Researchers use stem cells to regenerate muscle tissue in rats | U.K. researcher: Lack of public awareness hinders tissue donation | BBC's "Human Tissue Squad" shares story of donation
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September 10, 2014
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Researchers use stem cells to regenerate muscle tissue in rats
A study in the journal Acta Biomaterialia suggests that stem cells can be mobilized to promote regeneration of damaged muscle tissue. Wake Forest Baptist Medical Center researchers developed scaffolds enriched with myogenic factor and implanted them in the tibialis anterior muscles of rats, and host stem cells and blood vessels developed after four weeks. Researchers hope the technique could lead to similar therapies for human applications. Gizmag (9/7)
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Tissue Banking in the News
U.K. researcher: Lack of public awareness hinders tissue donation
Donated heart valves, eyes, skin, bone and other tissues are critical to transplants and disease research, but a lack of knowledge about the difference between tissue and organ donation can be an obstacle for potential donors, University of Southampton research fellow Tracy Long-Sutehall writes. To address the issue, it is crucial to inform the public about the process of tissue donation, its challenges and benefits, Long-Sutehall writes. The Conversation (Australia) (9/8)
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BBC's "Human Tissue Squad" shares story of donation
The two-part BBC documentary "The Human Tissue Squad" follows the work of a U.K. National Health Service tissue bank in Liverpool and the patients who can benefit from donations. The show features nurses who contact families, tissue retrieval specialists and order specialists who coordinate with hospitals. "[W]hen you see how many lives one person's donation can help, it is pretty amazing," retrieval specialist Adam Edwards said. The Sentinel (U.K.) (9/8), Daily Express (London) (8/31), The Daily Mail (London) (9/9)
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Study: Skin cells can be converted into pulmonary valves for children
In a study published in the journal Annals of Thoracic Surgery, researchers created a tissue-engineered pulmonary valve through skin cells taken from a child's biopsy. Since the valve is capable of growing with the patient, it curbs children's odds of undergoing valve replacements later in life. HealthDay News (9/3)
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Signaling pathway linked to loss of muscle stem cells with age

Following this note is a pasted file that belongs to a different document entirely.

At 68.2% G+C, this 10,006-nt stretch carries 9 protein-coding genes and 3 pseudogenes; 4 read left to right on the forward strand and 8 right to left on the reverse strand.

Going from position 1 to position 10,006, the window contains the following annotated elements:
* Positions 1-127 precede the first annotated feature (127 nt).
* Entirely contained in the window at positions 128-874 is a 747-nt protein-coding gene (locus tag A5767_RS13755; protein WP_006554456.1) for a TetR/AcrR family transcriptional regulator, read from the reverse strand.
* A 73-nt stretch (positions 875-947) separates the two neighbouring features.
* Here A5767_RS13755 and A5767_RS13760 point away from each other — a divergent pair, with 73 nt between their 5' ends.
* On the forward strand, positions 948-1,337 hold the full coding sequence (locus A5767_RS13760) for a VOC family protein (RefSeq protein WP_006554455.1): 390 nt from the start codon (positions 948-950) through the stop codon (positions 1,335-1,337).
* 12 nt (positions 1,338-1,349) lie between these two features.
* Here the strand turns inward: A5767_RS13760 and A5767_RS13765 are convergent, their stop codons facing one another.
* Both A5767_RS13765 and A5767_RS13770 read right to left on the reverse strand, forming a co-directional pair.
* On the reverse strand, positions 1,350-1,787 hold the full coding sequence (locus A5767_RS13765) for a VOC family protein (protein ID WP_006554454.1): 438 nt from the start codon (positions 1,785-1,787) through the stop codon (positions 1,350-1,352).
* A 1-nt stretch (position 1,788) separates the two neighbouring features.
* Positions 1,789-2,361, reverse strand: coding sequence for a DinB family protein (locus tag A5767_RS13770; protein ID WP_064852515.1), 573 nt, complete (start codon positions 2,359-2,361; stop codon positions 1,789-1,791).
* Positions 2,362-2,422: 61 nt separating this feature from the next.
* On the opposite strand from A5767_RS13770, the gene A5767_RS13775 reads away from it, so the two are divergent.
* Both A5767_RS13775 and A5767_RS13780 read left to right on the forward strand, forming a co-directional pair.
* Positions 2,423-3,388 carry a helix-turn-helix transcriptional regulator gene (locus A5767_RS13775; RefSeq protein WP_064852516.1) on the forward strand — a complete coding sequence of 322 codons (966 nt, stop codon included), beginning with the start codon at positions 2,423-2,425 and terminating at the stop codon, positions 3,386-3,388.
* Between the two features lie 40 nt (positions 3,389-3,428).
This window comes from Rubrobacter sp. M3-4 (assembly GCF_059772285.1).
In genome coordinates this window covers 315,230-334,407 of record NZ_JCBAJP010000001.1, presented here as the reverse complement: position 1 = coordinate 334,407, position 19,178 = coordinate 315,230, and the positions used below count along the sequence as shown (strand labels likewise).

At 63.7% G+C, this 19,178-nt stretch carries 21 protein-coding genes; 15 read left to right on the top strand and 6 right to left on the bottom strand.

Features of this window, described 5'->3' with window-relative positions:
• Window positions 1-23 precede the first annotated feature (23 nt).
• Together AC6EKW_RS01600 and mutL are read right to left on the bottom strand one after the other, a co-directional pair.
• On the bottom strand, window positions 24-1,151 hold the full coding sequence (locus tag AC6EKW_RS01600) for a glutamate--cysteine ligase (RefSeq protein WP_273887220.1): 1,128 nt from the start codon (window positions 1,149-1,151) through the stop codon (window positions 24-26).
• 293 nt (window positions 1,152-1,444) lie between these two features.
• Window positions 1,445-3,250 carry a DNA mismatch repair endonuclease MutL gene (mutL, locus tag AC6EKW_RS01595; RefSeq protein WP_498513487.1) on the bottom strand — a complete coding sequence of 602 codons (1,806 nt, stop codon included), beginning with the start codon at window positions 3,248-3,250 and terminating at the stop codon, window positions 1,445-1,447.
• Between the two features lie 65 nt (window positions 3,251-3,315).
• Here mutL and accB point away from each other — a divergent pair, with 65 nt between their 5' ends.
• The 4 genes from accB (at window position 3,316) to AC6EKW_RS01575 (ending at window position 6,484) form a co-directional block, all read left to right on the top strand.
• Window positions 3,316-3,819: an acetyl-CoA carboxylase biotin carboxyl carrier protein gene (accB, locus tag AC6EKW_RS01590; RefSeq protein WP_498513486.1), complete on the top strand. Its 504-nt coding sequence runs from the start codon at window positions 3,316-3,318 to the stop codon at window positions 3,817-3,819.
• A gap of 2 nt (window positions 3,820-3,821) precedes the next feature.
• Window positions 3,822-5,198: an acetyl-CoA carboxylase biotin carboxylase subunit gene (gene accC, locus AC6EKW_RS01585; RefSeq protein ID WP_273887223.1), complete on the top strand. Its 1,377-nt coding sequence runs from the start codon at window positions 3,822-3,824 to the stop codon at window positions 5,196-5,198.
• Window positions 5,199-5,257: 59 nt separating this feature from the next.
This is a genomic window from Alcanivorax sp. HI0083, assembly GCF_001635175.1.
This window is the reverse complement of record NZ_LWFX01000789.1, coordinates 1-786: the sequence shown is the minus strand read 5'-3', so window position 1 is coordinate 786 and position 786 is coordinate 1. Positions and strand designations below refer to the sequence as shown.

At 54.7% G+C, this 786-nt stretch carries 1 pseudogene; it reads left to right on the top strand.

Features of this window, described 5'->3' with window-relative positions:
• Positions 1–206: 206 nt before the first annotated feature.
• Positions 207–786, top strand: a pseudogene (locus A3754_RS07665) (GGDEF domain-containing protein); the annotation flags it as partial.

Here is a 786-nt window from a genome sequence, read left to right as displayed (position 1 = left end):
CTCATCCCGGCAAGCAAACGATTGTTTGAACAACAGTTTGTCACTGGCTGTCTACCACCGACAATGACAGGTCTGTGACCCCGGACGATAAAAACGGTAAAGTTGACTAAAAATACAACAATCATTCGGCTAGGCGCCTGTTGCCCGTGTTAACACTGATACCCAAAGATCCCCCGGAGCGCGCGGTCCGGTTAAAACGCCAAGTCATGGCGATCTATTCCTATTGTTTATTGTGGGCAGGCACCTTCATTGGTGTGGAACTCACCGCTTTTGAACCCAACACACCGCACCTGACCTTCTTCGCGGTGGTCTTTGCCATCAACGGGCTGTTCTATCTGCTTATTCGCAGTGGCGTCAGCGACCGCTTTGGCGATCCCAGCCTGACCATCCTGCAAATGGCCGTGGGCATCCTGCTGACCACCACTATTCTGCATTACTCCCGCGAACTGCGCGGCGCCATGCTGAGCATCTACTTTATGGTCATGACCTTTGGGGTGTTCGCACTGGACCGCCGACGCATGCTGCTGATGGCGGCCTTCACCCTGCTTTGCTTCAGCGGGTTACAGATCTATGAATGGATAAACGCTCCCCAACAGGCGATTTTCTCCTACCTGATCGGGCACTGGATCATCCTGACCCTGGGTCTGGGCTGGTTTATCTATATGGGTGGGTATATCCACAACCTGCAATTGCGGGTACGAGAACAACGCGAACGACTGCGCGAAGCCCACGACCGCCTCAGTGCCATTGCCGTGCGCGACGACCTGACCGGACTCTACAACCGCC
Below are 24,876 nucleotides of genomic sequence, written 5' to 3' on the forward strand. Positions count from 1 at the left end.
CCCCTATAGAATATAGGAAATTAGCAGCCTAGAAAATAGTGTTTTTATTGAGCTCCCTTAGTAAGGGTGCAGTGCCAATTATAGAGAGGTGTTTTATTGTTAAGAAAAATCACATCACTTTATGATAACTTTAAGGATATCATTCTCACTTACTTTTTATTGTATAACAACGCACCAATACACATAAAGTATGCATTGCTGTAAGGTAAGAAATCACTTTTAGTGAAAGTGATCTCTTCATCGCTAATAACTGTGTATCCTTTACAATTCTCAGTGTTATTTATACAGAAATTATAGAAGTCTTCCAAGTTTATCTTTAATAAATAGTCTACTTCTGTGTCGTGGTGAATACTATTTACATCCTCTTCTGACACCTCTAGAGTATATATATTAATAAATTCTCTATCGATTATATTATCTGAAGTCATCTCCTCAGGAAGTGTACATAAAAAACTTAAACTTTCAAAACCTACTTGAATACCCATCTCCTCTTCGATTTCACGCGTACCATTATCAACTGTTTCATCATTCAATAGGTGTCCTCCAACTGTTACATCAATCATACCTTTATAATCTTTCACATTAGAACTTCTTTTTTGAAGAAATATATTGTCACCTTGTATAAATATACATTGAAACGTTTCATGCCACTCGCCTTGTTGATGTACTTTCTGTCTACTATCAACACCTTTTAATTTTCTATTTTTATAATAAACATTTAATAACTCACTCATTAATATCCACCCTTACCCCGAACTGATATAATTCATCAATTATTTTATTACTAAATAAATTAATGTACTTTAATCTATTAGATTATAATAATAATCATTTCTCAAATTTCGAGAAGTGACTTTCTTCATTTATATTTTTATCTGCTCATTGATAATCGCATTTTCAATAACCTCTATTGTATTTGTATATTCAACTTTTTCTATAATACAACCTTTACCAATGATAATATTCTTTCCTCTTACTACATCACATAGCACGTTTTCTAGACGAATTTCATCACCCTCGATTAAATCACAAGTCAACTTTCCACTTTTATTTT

Muscle stem cells, or satellite cells, become less effective at repairing damaged tissue as people age. A study in the journal Nature Medicine suggests the cause is increased activity in the JAK/STAT signaling pathway, which leads to the production of fewer stem cells as the satellite cells divide. NewKerala.com (India)/Asian News International (9/8)
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Government & Regulatory
60 lawmakers seek lifting of ban on use of tissue from gay donors
A group of more than 60 U.S. lawmakers led by Sen. Tammy Baldwin, D-Wis., signed a letter to Department of Health and Human Services Secretary Sylvia Mathews Burwell seeking changes to the nation's lifetime deferral policy for tissue, blood and organ donations from men who have had sex with men. The letter asks the HHS for a written response about the agency's policy review within 30 days. The Hill/Floor Action Blog (9/8)
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CDC: More young people are being diagnosed with hepatitis C
CDC data showed hepatitis C rates are rapidly increasing in people ages 30 and younger and new infections are strongly related to injection drug use. Researchers said 30 out of 34 reporting states and territories had higher acute HCV rates among younger persons in 2012 than in 2006, and some states had increases ranging from 100% to more than 200%. Medscape (free registration) (9/3)
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Business & Economic Trends
FDA approval sought by Cerapedics for i-FACTOR bone graft
Cerapedics has submitted to the FDA an application seeking premarket approval for the i-FACTOR Peptide Enhanced Bone Graft. The submission is backed by a clinical study showing that the technology can be used during anterior cervical fusion and discectomy surgeries as an alternative to autografts. BeckersSpine.com (9/4)
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AATB News
Last chance to register for the 2014 CTBS Exam!
Registration for the 2014 CTBS exam will close this Friday, Sept. 12. The exam will be administered electronically at the Annual Meeting site in San Diego on Saturday, Sept. 20, and at 30 other exam locations on paper. To see the list of satellite exam sites and register online today, please visit www.aatb.org/ctbs-examination.
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Tweeting at the 2014 AATB Annual Meeting?
Use the hashtag #2014AATB to share what's happening live in San Diego with people back home.
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SmartQuote
Talent is God-given; be humble. Fame is man-given; be thankful. Conceit is self-given; be careful."
-- John Wooden,
American basketball coach
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